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Robot Sports

Tilden definitely hit on something with the idea of using human competition as a way of accelerating robot evolution. Other robot researchers, such as Fred Martin and Randy Savage at MIT, were also using games as a way of inspiring students to “go for the gold” in robot design. MIT’s infamous 6.270 electrical and computer engineering design course turned into a robot design competition in 1992. Its 6.270 Robot Builder’s Guide helped inspire a generation of robot builders (including your humble author). For the MIT competition, LEGO blocks were used as building components (years before LEGO released its MINDSTORMS building sets), ushering in the age of quick, cheap, and easy prototyping in the building of small robots. Robot sports and academic competitions have grown over the years, to the point where robotic sports have been embraced by a mainstream audience. Here are a few other arenas of robotic competition:

Combat Robotics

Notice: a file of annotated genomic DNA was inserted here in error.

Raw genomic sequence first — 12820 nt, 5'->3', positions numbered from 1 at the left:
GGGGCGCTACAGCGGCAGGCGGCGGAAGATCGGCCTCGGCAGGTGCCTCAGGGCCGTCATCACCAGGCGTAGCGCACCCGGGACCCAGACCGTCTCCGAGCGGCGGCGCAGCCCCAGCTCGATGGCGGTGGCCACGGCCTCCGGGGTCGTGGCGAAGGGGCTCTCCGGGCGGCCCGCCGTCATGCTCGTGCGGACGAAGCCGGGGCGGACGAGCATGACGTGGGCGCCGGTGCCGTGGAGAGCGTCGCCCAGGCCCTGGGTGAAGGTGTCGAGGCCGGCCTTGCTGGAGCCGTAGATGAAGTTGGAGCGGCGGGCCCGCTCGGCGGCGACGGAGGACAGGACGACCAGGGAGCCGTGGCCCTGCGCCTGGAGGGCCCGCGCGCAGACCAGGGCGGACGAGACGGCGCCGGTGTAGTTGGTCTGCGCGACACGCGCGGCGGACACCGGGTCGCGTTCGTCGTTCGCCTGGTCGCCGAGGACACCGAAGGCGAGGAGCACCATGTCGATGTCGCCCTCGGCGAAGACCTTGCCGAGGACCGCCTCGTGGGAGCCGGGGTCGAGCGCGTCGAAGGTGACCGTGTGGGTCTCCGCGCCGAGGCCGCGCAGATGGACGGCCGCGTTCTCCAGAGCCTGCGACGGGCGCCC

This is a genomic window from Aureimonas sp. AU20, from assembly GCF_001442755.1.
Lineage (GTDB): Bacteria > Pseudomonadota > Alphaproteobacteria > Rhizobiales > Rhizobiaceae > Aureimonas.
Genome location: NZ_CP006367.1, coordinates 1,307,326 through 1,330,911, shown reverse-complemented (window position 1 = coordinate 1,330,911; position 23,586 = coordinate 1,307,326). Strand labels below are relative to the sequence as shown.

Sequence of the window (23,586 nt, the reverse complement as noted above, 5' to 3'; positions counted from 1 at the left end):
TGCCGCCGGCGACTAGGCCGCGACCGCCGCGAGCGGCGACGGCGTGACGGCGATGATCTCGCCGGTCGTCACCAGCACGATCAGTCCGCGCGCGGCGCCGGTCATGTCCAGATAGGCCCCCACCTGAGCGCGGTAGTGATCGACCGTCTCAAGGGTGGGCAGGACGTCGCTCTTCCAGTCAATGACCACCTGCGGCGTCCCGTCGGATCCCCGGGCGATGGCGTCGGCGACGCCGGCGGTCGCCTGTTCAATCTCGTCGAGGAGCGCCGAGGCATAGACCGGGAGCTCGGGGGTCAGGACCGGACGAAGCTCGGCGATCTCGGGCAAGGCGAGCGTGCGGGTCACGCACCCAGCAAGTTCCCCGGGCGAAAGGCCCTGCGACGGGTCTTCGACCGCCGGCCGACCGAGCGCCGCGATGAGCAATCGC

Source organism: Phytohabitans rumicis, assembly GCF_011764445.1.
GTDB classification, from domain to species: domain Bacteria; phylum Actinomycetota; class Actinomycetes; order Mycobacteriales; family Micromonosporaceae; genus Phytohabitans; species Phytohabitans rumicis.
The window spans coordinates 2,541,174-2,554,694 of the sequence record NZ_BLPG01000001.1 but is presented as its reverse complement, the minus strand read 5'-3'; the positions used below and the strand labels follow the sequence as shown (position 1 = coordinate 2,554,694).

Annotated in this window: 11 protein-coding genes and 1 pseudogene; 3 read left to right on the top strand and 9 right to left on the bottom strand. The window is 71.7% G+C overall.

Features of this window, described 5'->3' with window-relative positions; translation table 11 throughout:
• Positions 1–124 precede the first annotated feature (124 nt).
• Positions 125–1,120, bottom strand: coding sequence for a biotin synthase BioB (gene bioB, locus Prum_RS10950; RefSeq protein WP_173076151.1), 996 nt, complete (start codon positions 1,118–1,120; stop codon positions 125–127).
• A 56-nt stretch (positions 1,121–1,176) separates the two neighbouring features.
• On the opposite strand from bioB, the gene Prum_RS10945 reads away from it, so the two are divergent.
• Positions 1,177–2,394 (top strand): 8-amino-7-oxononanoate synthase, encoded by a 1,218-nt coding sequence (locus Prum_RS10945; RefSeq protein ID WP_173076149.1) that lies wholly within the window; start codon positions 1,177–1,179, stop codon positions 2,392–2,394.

You can say what you want about Battlebots, Robot Wars, Robotica, and combat robotics in general, but no one can deny that the attention this emerging sport has gotten has raised the general public’s interest in all things robotic. Even though some argue that these machines aren’t robots at all, but rather, remote-controlled (R/C) vehicles with seriously bad tempers, there have been real innovations in the field. As we’ll delve into in Chapter 4, “Robot Anatomy Class,” robots are constructed of numerous subsystems (structural frames, actuators, power systems, controllers, and so forth). All of these systems can benefit from tireless devotion to designing, redesigning, building, and rebuilding—learning from previous successes and failures. Although most combat robots have no sensors, and the main controller is usually a geek with an R/C radio, these robots continue to get more impressive in their mechanical and electronic sophistication. As with BEAMbots, in which survival and a robust attitude are key, combat robots have to be powerful, sturdy, and resilient. Builders spend inordinate amounts of time studying and testing different construction materials, structural forms, building techniques, and trying to maximize power while minimizing weight (which, as we’ll see in Chapter 4, is a constant battle for all robot builders). An impressively large number of combat robot builders work in the movie special effects industry (the inventor of the sport, Marc Thorpe, worked on Star Wars at Lucasfilm). Several builders, such as one of the sport’s pioneers, Mark Setrakian, claim that they’ve applied technologies developed for their robots to their work in movie animatronics.


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